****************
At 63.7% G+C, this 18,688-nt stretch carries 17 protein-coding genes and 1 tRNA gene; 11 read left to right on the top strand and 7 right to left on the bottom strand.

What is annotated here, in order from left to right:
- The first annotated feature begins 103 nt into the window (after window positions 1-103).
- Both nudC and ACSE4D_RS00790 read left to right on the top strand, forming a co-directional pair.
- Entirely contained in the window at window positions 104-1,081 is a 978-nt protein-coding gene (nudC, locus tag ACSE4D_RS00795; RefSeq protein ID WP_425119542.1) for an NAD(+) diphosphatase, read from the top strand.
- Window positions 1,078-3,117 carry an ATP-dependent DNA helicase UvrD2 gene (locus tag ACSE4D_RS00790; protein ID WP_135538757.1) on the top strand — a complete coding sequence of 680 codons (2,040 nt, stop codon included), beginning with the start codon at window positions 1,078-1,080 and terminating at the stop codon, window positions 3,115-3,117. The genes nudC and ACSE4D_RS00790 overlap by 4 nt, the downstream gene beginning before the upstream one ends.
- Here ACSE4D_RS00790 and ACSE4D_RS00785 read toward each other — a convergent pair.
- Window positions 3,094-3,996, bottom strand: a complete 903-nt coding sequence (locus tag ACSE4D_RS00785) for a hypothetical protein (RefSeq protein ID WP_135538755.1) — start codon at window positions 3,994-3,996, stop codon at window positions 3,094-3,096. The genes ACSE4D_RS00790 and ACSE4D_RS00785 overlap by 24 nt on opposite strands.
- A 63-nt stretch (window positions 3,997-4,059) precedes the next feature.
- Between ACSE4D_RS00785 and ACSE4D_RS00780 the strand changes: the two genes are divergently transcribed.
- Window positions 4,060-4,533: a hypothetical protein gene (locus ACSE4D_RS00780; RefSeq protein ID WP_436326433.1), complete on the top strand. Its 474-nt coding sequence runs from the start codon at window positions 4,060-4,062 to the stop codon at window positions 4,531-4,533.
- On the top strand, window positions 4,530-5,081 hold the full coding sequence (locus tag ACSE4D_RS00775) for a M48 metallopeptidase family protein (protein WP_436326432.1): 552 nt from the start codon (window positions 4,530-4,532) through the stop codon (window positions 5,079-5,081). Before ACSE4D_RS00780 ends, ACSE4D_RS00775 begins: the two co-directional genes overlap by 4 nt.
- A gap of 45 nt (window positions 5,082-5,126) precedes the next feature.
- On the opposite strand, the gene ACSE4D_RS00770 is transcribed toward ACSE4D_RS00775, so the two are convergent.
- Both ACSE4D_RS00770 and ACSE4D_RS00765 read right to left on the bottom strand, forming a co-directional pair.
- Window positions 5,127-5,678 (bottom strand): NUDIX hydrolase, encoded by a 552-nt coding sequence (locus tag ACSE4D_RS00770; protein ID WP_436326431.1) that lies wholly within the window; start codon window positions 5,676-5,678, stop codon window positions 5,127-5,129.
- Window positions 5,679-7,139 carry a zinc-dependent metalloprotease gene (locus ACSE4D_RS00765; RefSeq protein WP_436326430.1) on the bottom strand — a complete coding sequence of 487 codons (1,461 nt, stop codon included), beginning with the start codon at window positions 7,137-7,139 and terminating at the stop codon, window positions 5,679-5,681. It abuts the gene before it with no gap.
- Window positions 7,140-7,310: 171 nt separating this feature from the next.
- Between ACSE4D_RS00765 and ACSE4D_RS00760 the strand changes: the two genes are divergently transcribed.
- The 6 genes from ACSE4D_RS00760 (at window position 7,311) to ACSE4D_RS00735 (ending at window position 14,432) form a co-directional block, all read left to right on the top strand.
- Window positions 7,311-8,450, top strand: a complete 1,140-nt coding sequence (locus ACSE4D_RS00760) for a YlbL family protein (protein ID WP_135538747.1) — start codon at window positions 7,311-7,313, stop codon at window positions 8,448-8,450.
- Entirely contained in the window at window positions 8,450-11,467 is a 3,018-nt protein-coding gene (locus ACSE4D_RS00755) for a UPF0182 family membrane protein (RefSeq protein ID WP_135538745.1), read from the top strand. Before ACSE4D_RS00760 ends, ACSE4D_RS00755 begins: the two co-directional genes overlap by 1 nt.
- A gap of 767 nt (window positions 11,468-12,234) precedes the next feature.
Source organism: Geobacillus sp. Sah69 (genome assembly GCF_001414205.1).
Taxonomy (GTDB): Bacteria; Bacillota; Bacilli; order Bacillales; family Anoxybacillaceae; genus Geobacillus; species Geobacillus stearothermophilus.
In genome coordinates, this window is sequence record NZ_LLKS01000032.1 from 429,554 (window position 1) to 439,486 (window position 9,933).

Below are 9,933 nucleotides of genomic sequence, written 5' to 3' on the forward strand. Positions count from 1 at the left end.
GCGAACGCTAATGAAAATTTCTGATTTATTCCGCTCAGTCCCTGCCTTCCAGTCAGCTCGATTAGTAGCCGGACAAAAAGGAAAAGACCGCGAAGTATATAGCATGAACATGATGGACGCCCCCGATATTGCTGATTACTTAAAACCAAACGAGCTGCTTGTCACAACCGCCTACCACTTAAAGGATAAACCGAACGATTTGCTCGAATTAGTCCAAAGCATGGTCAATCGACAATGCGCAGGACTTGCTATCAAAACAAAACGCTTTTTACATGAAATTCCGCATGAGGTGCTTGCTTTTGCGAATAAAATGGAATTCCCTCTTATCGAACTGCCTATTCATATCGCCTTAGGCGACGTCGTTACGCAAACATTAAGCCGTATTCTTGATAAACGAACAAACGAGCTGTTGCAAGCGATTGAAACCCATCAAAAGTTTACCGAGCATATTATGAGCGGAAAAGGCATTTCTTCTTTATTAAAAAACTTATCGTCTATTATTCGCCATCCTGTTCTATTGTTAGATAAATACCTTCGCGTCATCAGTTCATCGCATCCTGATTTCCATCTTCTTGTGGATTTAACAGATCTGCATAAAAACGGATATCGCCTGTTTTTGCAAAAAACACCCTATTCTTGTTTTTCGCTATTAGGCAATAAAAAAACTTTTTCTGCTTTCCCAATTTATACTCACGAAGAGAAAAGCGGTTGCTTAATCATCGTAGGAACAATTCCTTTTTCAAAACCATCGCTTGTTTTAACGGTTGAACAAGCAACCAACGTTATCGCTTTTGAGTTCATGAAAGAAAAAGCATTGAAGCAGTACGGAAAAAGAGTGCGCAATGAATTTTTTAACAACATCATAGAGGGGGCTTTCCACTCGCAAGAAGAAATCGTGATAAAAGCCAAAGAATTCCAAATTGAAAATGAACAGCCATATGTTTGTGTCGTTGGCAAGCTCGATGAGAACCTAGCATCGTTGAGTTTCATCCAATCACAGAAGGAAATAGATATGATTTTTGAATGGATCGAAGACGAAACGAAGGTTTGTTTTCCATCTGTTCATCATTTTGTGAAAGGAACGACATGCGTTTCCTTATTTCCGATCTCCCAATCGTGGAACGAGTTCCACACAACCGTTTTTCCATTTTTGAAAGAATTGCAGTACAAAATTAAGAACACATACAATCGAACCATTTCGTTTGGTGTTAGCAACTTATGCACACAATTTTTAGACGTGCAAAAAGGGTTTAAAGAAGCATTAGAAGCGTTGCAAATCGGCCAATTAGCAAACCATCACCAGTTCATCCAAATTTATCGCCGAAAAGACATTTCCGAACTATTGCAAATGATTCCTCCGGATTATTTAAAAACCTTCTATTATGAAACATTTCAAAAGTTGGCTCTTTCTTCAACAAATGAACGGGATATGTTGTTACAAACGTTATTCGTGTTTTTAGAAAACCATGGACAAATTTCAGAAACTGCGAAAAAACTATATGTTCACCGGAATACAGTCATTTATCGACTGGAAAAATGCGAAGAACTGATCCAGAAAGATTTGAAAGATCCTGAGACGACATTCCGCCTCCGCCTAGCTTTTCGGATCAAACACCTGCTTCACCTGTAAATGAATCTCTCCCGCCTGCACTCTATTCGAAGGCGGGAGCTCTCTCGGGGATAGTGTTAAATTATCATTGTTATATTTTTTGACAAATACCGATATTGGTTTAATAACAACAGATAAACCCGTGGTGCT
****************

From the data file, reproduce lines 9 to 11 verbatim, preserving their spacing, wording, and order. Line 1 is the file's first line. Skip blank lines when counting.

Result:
- A 63-nt stretch (window positions 3,997-4,059) precedes the next feature.
- Between ACSE4D_RS00785 and ACSE4D_RS00780 the strand changes: the two genes are divergently transcribed.
- Window positions 4,060-4,533: a hypothetical protein gene (locus ACSE4D_RS00780; RefSeq protein ID WP_436326433.1), complete on the top strand. Its 474-nt coding sequence runs from the start codon at window positions 4,060-4,062 to the stop codon at window positions 4,531-4,533.